• Erin said:
      Jun 20, 2019 - 01:22 AM

      I have started this review multiple times and I am still having trouble describing the sharp disappointment I feel after completing Beauty and the Werewolf. For years I’ve listened to friends gush over the magic of Lackey’s pen but having finally sampled her work myself, I find the hype grossly over exaggerates reality. If you don’t know who the antagonist is by the end of chapter one… well I don’t want to make assumptions about the readers but it is blatantly obvious just the same. Ho [...]

    • Beth Martin said:
      Jun 20, 2019 - 01:22 AM

      You know something has gone horribly wrong with your novel when the dear reader finds herself rooting for the villain, of all people. Yet that is exactly what happened with Lackey's Beauty and the Werewolf: a promising but ultimately lackluster chapter in the 500 Kingdoms series.Now, I know that Lackey has a tendency to be very hit and miss. Sometimes she will have sparkling novels full of life and humor and a certain something (The Fairy Godmother, The Black Swan) while others muddle along in t [...]

    • Jami said:
      Jun 20, 2019 - 01:22 AM

      This might not be the best of the 500 Kingdoms series, but still I found it enjoyable enough to finish in two days. You can tell how well I like a book by how quickly I finish it. Even short, easily read books take me a long time to finish if I don't like them much. Is Bella too perfect? Of COURSE she is! That's how 99% of fairy tale heroines are. With the exception of the heroine of The Frog Prince - in that one she was an insufferable brat who tried to kill the cursed prince. Is the villain pr [...]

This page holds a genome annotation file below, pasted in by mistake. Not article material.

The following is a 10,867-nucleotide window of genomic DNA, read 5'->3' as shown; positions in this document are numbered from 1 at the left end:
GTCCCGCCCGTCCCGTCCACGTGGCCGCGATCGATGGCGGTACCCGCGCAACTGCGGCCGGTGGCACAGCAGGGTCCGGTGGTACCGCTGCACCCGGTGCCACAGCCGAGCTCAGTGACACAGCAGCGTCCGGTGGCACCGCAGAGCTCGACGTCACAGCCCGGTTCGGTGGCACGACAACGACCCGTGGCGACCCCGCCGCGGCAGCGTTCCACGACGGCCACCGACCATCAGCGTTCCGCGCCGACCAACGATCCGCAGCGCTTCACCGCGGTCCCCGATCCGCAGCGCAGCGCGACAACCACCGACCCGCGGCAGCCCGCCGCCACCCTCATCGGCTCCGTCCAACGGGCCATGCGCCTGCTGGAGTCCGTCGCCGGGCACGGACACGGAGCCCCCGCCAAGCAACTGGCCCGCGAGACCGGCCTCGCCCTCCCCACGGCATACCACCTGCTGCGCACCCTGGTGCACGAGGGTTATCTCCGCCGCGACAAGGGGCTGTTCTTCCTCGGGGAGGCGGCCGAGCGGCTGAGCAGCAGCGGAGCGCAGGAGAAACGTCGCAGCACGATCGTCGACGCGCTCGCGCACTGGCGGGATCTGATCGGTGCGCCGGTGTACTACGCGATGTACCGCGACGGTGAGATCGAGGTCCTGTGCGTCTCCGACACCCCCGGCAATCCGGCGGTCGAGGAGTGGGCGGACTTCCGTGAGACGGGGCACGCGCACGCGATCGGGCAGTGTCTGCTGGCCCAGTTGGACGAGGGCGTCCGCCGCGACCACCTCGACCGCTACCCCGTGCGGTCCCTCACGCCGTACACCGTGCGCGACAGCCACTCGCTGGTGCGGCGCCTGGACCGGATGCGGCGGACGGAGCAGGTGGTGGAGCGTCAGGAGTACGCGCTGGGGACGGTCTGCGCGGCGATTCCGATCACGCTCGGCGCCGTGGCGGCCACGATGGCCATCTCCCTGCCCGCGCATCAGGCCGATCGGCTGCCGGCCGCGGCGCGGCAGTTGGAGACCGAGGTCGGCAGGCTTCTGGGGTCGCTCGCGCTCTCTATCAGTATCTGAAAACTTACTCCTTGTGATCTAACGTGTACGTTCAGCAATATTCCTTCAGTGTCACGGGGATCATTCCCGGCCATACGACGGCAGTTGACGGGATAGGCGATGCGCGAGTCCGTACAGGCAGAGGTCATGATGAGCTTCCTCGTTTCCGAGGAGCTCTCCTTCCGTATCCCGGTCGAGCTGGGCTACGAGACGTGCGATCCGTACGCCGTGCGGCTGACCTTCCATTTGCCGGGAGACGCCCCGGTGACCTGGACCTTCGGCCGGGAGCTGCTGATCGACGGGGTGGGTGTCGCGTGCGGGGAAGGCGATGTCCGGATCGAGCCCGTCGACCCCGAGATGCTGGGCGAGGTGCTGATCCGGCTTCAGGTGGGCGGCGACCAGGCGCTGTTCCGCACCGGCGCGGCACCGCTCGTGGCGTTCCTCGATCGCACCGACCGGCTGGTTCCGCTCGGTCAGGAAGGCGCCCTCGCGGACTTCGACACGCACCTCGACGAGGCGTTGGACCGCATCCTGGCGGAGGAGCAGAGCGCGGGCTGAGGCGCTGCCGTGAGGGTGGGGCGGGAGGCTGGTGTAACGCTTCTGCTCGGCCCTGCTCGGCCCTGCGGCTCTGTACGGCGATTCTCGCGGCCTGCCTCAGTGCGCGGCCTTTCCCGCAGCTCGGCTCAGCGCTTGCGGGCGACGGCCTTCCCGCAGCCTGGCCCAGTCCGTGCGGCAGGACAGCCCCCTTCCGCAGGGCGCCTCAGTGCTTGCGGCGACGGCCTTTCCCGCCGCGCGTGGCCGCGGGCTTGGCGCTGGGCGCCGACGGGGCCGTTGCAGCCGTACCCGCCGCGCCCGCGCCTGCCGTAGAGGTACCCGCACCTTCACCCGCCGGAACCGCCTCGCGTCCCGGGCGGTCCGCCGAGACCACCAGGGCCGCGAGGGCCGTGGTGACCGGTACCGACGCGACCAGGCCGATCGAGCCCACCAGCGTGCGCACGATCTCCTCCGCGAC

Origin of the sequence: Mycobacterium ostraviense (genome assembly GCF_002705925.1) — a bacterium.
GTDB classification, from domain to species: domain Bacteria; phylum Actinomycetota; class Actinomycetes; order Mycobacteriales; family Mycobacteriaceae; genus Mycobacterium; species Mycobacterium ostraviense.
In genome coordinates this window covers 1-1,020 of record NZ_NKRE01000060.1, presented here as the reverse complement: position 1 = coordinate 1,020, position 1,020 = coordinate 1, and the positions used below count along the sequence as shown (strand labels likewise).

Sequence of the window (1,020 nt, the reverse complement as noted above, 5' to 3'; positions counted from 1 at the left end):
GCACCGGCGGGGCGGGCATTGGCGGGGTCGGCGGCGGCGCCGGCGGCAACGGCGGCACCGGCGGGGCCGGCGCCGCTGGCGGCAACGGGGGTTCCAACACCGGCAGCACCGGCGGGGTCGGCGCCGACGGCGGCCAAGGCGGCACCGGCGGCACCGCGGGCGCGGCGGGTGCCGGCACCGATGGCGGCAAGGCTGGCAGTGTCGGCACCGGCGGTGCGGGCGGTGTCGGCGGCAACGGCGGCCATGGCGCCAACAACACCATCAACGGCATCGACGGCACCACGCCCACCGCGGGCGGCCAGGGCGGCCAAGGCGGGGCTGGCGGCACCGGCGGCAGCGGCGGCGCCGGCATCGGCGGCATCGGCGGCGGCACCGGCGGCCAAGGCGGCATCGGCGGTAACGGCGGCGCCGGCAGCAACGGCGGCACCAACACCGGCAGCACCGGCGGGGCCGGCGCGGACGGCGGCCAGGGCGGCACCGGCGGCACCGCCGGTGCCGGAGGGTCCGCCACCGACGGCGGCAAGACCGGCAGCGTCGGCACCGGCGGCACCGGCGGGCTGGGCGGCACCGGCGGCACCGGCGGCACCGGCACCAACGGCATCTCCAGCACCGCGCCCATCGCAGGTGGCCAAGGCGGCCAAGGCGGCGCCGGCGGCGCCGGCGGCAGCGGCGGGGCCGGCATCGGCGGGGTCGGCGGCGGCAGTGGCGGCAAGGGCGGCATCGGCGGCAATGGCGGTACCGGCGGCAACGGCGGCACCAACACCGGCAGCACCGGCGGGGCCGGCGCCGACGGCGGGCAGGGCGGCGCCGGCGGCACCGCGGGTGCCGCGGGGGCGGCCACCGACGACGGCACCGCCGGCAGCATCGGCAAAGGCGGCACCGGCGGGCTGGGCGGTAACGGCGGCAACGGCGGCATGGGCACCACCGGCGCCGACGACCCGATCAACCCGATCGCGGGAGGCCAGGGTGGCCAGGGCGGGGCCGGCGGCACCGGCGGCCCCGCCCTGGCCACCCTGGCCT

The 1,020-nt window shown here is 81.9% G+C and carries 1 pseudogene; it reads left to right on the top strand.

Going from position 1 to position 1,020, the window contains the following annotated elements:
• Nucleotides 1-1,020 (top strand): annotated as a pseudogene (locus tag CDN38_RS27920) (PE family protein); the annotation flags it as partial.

• Deborah Ideiosepius said:
      Jun 20, 2019 - 01:22 AM

      This is one of Lackey's later projects, in which a number of stories are set in a series of magical kingdoms where a strong mythic tradition tries to twist its dwellers into fairytale lives.This story contains mish-mash elements of little red riding hood, beauty and the beast, Cinderella and I think a couple more. Though that sounds unappealing it actually works out really well and add it the mix a thoroughly 21st century heroine who screams "girl power" (at least sub-vocally) one has a light, f [...]

    • Anne said:
      Jun 20, 2019 - 01:22 AM

      I found this when I was searching my library for down loadable books that were available without having to go on a waiting list. This one popped up, and it looked decent, so I snagged it without really getting my hopes up.Color me shocked. It was good! I didn't realize that it was the 6th book in a series, but since they are pretty much stand-alone stories, it didn't really matter. I guess I probably missed some references to past characters, but nothing important to the current plot. Well, I su [...]

    • Kira said:
      Jun 20, 2019 - 01:22 AM

      Definitely better than some of the other Mercedes Lackey books I've recently read (in different series). As with the other Five Hundred Kingdoms books, it incorporates elements from a number of fairy tales with little twists to tie them together. The Tradition (a force that manipulates people into following a typical fairy tale path) is present throughout, and the main character must find ways to circumvent it. Characters from previous books show up (so if you haven't read The Fairy Godmother th [...]